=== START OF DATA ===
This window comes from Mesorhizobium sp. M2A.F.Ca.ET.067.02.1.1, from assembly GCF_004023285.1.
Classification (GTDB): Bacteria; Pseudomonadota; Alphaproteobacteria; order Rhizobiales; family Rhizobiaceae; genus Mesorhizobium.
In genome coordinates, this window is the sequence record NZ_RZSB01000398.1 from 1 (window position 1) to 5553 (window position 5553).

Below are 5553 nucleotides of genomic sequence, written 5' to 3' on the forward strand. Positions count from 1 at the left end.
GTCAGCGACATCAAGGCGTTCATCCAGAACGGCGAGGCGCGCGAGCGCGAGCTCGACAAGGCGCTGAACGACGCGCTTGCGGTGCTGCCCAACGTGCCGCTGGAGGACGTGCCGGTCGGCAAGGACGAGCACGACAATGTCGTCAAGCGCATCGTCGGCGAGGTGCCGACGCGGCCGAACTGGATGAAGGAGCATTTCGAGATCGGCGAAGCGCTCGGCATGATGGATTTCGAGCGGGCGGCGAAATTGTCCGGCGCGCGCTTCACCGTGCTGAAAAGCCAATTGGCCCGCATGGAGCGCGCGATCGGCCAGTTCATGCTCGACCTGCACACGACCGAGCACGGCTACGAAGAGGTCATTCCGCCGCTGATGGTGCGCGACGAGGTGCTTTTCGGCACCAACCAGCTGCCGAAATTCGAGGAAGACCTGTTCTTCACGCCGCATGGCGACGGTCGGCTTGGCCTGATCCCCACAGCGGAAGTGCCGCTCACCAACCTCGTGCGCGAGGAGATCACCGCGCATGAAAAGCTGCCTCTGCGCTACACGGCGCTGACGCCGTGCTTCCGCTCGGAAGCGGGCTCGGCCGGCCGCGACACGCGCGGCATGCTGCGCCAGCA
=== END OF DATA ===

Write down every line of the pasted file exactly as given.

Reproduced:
This window comes from Mesorhizobium sp. M2A.F.Ca.ET.067.02.1.1, from assembly GCF_004023285.1.
Classification (GTDB): Bacteria; Pseudomonadota; Alphaproteobacteria; order Rhizobiales; family Rhizobiaceae; genus Mesorhizobium.
In genome coordinates, this window is the sequence record NZ_RZSB01000398.1 from 1 (window position 1) to 5553 (window position 5553).

Below are 5553 nucleotides of genomic sequence, written 5' to 3' on the forward strand. Positions count from 1 at the left end.
GTCAGCGACATCAAGGCGTTCATCCAGAACGGCGAGGCGCGCGAGCGCGAGCTCGACAAGGCGCTGAACGACGCGCTTGCGGTGCTGCCCAACGTGCCGCTGGAGGACGTGCCGGTCGGCAAGGACGAGCACGACAATGTCGTCAAGCGCATCGTCGGCGAGGTGCCGACGCGGCCGAACTGGATGAAGGAGCATTTCGAGATCGGCGAAGCGCTCGGCATGATGGATTTCGAGCGGGCGGCGAAATTGTCCGGCGCGCGCTTCACCGTGCTGAAAAGCCAATTGGCCCGCATGGAGCGCGCGATCGGCCAGTTCATGCTCGACCTGCACACGACCGAGCACGGCTACGAAGAGGTCATTCCGCCGCTGATGGTGCGCGACGAGGTGCTTTTCGGCACCAACCAGCTGCCGAAATTCGAGGAAGACCTGTTCTTCACGCCGCATGGCGACGGTCGGCTTGGCCTGATCCCCACAGCGGAAGTGCCGCTCACCAACCTCGTGCGCGAGGAGATCACCGCGCATGAAAAGCTGCCTCTGCGCTACACGGCGCTGACGCCGTGCTTCCGCTCGGAAGCGGGCTCGGCCGGCCGCGACACGCGCGGCATGCTGCGCCAGCA